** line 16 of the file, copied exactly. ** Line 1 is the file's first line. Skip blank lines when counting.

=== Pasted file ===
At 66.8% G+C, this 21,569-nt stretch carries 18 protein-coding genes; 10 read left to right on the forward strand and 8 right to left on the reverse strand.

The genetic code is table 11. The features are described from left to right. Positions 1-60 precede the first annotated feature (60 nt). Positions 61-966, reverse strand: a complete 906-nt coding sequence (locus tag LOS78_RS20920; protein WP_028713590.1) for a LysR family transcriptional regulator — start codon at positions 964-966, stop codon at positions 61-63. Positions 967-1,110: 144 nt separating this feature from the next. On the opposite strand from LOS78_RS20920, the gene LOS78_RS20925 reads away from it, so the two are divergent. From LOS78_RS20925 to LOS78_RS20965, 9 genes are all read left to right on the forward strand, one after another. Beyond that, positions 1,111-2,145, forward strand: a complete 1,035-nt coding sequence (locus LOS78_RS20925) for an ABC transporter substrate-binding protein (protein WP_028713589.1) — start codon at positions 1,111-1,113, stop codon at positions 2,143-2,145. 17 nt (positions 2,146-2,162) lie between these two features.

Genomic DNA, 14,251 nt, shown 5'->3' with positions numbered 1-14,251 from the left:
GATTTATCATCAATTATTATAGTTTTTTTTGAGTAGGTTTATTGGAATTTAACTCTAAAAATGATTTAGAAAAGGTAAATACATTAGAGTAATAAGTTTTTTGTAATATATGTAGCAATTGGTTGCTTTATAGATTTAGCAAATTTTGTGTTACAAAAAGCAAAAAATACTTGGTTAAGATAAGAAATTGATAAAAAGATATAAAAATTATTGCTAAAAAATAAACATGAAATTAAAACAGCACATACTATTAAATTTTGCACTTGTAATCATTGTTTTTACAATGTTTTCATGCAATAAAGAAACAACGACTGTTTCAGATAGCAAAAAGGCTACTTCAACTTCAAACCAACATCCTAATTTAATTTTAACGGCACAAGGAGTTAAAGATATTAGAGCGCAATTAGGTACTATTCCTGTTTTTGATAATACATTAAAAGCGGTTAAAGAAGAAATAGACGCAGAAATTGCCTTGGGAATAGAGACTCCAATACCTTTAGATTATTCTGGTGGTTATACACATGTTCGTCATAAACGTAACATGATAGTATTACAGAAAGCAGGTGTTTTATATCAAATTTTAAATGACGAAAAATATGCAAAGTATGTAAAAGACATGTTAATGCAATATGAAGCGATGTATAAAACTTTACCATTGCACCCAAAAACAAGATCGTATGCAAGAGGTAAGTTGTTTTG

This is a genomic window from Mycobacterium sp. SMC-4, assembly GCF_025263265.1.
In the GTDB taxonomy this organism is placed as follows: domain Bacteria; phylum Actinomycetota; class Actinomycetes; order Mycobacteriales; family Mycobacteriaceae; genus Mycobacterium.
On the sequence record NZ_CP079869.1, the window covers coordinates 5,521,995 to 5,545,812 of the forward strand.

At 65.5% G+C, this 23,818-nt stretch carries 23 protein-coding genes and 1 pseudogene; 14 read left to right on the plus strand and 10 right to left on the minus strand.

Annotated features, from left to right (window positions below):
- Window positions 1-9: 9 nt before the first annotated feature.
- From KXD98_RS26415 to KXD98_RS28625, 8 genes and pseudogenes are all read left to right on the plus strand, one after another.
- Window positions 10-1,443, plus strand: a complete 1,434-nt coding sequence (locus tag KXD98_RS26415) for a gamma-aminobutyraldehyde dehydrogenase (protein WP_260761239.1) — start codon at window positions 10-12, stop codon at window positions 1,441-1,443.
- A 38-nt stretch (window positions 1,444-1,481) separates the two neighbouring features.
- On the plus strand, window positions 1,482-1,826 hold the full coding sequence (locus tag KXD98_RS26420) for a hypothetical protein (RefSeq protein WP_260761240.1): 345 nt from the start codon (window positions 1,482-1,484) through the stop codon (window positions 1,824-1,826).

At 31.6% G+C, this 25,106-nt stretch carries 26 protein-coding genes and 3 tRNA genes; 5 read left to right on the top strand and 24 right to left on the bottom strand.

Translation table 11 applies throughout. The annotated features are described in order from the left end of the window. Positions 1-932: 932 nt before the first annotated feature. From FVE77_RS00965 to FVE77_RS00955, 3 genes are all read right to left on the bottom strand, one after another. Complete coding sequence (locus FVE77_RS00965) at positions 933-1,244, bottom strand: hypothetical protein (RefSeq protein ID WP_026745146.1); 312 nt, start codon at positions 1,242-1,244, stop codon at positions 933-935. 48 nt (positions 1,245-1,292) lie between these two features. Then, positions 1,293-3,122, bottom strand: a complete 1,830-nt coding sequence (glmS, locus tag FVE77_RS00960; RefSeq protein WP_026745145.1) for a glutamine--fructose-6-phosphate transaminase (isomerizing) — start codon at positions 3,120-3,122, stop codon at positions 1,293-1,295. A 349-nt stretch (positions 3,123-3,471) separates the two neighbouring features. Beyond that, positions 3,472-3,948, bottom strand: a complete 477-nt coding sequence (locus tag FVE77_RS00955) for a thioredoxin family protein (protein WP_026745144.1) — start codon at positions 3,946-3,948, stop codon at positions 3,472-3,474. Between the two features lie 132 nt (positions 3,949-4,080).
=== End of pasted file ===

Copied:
Translation table 11 applies throughout. The annotated features are described in order from the left end of the window. Positions 1-932: 932 nt before the first annotated feature. From FVE77_RS00965 to FVE77_RS00955, 3 genes are all read right to left on the bottom strand, one after another. Complete coding sequence (locus FVE77_RS00965) at positions 933-1,244, bottom strand: hypothetical protein (RefSeq protein ID WP_026745146.1); 312 nt, start codon at positions 1,242-1,244, stop codon at positions 933-935. 48 nt (positions 1,245-1,292) lie between these two features. Then, positions 1,293-3,122, bottom strand: a complete 1,830-nt coding sequence (glmS, locus tag FVE77_RS00960; RefSeq protein WP_026745145.1) for a glutamine--fructose-6-phosphate transaminase (isomerizing) — start codon at positions 3,120-3,122, stop codon at positions 1,293-1,295. A 349-nt stretch (positions 3,123-3,471) separates the two neighbouring features. Beyond that, positions 3,472-3,948, bottom strand: a complete 477-nt coding sequence (locus tag FVE77_RS00955) for a thioredoxin family protein (protein WP_026745144.1) — start codon at positions 3,946-3,948, stop codon at positions 3,472-3,474. Between the two features lie 132 nt (positions 3,949-4,080).